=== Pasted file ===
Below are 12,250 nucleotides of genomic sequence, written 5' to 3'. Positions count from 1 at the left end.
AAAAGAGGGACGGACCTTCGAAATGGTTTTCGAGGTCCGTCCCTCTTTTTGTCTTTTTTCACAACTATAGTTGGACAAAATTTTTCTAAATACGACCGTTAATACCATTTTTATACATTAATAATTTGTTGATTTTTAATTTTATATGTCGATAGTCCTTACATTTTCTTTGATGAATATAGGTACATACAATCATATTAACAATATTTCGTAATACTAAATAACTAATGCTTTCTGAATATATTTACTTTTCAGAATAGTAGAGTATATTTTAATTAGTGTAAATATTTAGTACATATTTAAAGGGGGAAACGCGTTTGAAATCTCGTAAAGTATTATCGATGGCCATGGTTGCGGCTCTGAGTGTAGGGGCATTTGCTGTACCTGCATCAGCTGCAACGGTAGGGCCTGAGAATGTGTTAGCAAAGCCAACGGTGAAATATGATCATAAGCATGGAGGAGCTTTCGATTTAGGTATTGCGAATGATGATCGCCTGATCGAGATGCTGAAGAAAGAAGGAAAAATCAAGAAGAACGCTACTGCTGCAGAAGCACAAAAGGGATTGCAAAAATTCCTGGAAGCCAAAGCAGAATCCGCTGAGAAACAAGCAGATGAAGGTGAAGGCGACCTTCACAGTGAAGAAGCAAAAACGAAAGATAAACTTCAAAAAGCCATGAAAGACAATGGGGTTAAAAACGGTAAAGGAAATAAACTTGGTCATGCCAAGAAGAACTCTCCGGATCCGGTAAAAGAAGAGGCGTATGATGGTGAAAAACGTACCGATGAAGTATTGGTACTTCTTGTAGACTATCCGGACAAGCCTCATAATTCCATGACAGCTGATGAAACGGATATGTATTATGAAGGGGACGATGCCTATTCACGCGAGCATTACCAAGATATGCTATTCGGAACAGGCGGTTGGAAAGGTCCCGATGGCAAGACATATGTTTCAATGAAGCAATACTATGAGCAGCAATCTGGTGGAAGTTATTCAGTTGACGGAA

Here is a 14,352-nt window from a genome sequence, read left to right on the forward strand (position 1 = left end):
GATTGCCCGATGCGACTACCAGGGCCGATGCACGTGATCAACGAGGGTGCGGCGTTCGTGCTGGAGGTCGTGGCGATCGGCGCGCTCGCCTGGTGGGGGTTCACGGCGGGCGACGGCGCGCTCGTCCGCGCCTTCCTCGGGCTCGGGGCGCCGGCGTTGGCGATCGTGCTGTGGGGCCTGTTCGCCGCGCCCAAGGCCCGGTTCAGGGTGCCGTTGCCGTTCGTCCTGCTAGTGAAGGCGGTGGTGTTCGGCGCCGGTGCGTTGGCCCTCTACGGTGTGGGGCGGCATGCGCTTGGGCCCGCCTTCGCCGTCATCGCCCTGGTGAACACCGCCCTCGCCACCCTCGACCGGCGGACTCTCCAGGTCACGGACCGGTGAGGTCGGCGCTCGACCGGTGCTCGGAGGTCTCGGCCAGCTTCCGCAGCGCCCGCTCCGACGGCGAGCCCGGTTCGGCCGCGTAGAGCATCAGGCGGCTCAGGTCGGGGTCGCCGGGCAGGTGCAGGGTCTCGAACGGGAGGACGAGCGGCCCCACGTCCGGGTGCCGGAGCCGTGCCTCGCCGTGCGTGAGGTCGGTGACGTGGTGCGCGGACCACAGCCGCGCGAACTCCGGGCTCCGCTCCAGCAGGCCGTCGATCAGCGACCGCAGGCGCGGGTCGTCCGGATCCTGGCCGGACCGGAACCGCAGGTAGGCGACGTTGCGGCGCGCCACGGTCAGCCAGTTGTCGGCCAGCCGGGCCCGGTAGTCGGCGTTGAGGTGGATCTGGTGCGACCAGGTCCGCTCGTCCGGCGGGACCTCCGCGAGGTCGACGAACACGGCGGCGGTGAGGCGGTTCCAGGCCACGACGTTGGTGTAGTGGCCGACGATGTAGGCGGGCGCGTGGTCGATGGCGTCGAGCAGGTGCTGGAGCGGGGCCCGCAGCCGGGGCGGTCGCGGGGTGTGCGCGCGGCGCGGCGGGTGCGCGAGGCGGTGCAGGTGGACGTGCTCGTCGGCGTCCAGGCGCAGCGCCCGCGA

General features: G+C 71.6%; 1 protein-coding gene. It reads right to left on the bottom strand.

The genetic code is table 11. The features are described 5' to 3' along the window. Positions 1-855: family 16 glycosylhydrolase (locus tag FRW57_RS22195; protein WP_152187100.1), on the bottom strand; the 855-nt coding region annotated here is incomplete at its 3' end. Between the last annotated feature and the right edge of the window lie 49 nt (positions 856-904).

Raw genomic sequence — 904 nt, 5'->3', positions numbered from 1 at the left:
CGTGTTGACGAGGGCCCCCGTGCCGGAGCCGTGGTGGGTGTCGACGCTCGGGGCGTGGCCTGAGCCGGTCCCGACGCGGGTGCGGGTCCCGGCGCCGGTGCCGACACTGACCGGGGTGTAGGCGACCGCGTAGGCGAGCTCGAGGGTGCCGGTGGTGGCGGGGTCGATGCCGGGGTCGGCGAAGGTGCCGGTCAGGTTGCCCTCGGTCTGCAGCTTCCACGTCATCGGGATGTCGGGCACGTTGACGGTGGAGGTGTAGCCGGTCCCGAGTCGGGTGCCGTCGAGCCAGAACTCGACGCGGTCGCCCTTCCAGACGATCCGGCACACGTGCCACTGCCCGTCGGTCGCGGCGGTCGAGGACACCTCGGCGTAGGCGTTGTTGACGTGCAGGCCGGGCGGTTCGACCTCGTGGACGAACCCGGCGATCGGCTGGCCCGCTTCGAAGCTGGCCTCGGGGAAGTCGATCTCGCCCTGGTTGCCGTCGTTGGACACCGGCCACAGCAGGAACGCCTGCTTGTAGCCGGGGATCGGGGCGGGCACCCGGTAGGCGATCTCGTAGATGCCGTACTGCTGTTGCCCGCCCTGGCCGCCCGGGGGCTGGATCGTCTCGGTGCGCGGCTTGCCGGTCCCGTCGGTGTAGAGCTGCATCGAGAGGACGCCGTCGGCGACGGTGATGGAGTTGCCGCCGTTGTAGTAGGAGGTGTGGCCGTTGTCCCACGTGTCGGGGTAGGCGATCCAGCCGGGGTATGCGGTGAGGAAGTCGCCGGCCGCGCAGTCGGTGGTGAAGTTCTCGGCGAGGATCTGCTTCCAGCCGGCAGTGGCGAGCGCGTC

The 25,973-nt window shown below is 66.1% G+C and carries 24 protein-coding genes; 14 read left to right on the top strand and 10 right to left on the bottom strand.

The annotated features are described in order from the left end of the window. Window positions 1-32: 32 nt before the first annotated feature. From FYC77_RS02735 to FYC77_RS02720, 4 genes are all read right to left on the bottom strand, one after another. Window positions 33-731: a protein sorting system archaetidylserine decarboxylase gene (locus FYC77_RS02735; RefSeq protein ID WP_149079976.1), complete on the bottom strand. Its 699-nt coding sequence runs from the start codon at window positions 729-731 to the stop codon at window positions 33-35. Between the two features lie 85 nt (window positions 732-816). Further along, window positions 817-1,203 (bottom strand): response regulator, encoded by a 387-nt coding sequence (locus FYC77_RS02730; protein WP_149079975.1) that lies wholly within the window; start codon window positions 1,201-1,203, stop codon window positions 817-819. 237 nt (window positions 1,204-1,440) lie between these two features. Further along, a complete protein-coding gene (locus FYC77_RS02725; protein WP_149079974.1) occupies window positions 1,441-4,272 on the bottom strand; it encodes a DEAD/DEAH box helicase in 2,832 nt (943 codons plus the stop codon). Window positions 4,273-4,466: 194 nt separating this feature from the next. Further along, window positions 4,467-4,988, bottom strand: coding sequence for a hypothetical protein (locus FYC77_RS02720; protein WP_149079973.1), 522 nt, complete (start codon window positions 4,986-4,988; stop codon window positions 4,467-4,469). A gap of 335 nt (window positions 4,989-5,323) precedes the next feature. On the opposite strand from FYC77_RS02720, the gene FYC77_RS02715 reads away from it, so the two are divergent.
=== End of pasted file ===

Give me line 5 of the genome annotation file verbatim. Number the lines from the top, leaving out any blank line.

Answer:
General features: G+C 71.6%; 1 protein-coding gene. It reads right to left on the bottom strand.